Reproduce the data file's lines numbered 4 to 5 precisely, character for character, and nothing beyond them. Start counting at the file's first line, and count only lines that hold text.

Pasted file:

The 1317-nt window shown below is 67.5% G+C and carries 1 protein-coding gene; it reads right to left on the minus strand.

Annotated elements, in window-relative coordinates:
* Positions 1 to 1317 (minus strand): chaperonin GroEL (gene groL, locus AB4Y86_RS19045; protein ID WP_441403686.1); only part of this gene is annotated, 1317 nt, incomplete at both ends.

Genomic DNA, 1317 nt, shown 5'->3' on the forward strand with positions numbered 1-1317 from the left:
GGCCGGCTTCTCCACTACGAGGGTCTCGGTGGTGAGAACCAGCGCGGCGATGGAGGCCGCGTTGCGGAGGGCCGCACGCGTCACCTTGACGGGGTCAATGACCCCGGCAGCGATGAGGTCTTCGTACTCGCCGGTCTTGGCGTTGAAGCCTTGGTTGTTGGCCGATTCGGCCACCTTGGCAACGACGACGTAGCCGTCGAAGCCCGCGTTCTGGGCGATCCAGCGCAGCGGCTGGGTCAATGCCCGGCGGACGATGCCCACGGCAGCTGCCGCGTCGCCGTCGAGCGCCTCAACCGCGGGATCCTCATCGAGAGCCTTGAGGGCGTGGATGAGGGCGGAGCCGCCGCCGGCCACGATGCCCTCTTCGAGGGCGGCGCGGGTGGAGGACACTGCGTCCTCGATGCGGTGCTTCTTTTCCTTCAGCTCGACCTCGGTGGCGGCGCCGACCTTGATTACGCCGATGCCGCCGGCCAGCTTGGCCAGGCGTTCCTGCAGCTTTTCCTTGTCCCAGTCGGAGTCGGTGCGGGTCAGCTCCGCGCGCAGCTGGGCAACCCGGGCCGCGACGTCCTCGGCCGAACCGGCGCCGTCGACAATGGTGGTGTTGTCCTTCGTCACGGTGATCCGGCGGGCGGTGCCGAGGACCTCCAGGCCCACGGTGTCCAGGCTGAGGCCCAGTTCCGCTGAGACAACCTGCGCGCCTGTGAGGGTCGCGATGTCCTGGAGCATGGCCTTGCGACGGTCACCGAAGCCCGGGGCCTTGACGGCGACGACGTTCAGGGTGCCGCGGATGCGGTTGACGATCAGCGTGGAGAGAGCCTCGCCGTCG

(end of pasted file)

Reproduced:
Genomic DNA, 1317 nt, shown 5'->3' on the forward strand with positions numbered 1-1317 from the left:
GGCCGGCTTCTCCACTACGAGGGTCTCGGTGGTGAGAACCAGCGCGGCGATGGAGGCCGCGTTGCGGAGGGCCGCACGCGTCACCTTGACGGGGTCAATGACCCCGGCAGCGATGAGGTCTTCGTACTCGCCGGTCTTGGCGTTGAAGCCTTGGTTGTTGGCCGATTCGGCCACCTTGGCAACGACGACGTAGCCGTCGAAGCCCGCGTTCTGGGCGATCCAGCGCAGCGGCTGGGTCAATGCCCGGCGGACGATGCCCACGGCAGCTGCCGCGTCGCCGTCGAGCGCCTCAACCGCGGGATCCTCATCGAGAGCCTTGAGGGCGTGGATGAGGGCGGAGCCGCCGCCGGCCACGATGCCCTCTTCGAGGGCGGCGCGGGTGGAGGACACTGCGTCCTCGATGCGGTGCTTCTTTTCCTTCAGCTCGACCTCGGTGGCGGCGCCGACCTTGATTACGCCGATGCCGCCGGCCAGCTTGGCCAGGCGTTCCTGCAGCTTTTCCTTGTCCCAGTCGGAGTCGGTGCGGGTCAGCTCCGCGCGCAGCTGGGCAACCCGGGCCGCGACGTCCTCGGCCGAACCGGCGCCGTCGACAATGGTGGTGTTGTCCTTCGTCACGGTGATCCGGCGGGCGGTGCCGAGGACCTCCAGGCCCACGGTGTCCAGGCTGAGGCCCAGTTCCGCTGAGACAACCTGCGCGCCTGTGAGGGTCGCGATGTCCTGGAGCATGGCCTTGCGACGGTCACCGAAGCCCGGGGCCTTGACGGCGACGACGTTCAGGGTGCCGCGGATGCGGTTGACGATCAGCGTGGAGAGAGCCTCGCCGTCG